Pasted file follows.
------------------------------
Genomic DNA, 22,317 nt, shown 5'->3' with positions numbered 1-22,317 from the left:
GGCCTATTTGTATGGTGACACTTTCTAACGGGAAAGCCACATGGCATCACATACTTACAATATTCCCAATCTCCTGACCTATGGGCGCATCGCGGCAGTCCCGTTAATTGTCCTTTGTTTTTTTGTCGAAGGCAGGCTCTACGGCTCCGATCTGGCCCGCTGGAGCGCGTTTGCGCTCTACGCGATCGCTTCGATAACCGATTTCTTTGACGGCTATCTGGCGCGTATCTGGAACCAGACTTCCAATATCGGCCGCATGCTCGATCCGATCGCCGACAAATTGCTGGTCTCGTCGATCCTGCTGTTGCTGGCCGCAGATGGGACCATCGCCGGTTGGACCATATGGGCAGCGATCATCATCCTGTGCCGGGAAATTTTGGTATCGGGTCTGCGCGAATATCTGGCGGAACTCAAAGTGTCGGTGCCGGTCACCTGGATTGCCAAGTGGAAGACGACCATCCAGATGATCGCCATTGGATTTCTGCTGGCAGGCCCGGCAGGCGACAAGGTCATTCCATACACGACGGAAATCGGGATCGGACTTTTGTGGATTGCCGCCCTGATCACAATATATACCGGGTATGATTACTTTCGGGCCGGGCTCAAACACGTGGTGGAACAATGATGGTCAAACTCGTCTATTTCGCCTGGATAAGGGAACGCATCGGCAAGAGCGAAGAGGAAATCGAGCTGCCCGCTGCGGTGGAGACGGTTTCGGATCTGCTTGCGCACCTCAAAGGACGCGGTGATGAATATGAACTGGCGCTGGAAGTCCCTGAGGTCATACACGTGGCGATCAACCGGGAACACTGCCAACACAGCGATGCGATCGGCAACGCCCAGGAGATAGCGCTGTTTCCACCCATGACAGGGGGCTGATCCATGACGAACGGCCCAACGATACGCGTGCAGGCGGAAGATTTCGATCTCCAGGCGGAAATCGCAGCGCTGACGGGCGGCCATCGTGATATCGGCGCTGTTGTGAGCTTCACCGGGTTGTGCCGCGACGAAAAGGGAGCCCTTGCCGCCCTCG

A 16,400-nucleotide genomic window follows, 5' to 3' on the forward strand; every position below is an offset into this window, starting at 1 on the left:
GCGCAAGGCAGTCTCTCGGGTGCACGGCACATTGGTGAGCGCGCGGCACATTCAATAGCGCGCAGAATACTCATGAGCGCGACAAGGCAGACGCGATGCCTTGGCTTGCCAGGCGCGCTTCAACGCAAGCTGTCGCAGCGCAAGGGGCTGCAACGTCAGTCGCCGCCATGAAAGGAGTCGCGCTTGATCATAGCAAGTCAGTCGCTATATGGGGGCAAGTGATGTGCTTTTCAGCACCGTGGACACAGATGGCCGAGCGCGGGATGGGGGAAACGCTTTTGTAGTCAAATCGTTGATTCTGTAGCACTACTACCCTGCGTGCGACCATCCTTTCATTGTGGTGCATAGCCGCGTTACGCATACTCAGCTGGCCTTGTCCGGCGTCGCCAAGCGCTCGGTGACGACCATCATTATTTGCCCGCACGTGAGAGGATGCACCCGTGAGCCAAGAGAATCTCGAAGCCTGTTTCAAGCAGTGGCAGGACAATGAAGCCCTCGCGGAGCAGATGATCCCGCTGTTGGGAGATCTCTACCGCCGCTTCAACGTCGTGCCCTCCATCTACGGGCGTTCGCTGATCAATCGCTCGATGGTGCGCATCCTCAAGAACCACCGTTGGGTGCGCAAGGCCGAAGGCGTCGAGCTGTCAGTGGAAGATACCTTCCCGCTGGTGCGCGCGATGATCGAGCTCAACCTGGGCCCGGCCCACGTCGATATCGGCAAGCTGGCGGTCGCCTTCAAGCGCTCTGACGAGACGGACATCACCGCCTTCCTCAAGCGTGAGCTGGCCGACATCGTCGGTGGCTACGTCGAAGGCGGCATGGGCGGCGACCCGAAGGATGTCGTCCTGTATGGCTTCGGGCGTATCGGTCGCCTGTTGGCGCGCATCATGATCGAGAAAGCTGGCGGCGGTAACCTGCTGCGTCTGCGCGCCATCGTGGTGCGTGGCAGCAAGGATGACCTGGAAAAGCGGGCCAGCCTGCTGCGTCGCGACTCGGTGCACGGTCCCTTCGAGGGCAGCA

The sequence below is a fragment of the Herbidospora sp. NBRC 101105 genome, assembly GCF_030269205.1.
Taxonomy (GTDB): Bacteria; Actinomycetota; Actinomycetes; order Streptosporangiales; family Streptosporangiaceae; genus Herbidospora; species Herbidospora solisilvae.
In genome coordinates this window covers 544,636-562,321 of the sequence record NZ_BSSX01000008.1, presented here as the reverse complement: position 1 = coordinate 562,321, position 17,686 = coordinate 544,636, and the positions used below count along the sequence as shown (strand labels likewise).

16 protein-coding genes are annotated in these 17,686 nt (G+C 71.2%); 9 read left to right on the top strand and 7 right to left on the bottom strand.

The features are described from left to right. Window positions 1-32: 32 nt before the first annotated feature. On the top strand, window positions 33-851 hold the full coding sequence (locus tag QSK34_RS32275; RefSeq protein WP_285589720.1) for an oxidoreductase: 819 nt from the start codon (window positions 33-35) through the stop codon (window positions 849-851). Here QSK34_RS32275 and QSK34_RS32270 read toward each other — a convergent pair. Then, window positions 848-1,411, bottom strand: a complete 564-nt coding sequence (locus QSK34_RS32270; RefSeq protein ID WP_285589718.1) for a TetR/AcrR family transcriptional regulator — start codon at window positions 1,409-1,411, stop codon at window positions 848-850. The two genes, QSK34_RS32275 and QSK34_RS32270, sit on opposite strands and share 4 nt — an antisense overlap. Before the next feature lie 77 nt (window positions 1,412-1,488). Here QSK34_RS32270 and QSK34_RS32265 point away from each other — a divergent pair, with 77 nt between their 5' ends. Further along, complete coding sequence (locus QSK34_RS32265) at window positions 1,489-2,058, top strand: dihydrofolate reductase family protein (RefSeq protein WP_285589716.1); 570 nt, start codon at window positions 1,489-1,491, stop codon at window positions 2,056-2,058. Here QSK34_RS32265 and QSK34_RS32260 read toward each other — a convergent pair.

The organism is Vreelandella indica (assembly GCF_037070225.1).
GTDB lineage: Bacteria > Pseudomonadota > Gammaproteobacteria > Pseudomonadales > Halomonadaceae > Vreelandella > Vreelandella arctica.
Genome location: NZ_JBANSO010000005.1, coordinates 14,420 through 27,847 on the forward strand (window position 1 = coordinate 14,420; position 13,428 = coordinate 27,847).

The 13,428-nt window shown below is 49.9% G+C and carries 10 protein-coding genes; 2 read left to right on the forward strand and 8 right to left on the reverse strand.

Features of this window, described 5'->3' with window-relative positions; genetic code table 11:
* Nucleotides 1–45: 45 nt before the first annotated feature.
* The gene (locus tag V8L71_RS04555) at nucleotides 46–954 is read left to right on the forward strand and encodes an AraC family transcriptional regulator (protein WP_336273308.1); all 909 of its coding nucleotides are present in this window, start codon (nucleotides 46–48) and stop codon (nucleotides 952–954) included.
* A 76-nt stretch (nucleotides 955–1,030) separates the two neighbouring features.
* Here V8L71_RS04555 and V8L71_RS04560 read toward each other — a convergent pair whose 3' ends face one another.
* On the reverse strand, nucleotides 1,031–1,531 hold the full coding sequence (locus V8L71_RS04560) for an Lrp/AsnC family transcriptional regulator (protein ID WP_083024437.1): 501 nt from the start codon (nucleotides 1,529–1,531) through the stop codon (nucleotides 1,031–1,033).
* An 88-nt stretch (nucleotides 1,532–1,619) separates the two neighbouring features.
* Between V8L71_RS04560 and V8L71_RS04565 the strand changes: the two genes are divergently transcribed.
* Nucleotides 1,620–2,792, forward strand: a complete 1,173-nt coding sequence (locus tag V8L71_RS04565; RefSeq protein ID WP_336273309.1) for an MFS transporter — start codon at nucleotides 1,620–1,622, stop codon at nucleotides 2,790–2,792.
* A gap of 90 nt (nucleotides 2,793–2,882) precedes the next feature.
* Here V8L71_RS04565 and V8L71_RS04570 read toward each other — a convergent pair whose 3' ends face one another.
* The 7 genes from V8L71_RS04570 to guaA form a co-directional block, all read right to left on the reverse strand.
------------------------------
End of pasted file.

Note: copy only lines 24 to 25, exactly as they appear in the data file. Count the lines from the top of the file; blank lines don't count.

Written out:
* Here V8L71_RS04565 and V8L71_RS04570 read toward each other — a convergent pair whose 3' ends face one another.
* The 7 genes from V8L71_RS04570 to guaA form a co-directional block, all read right to left on the reverse strand.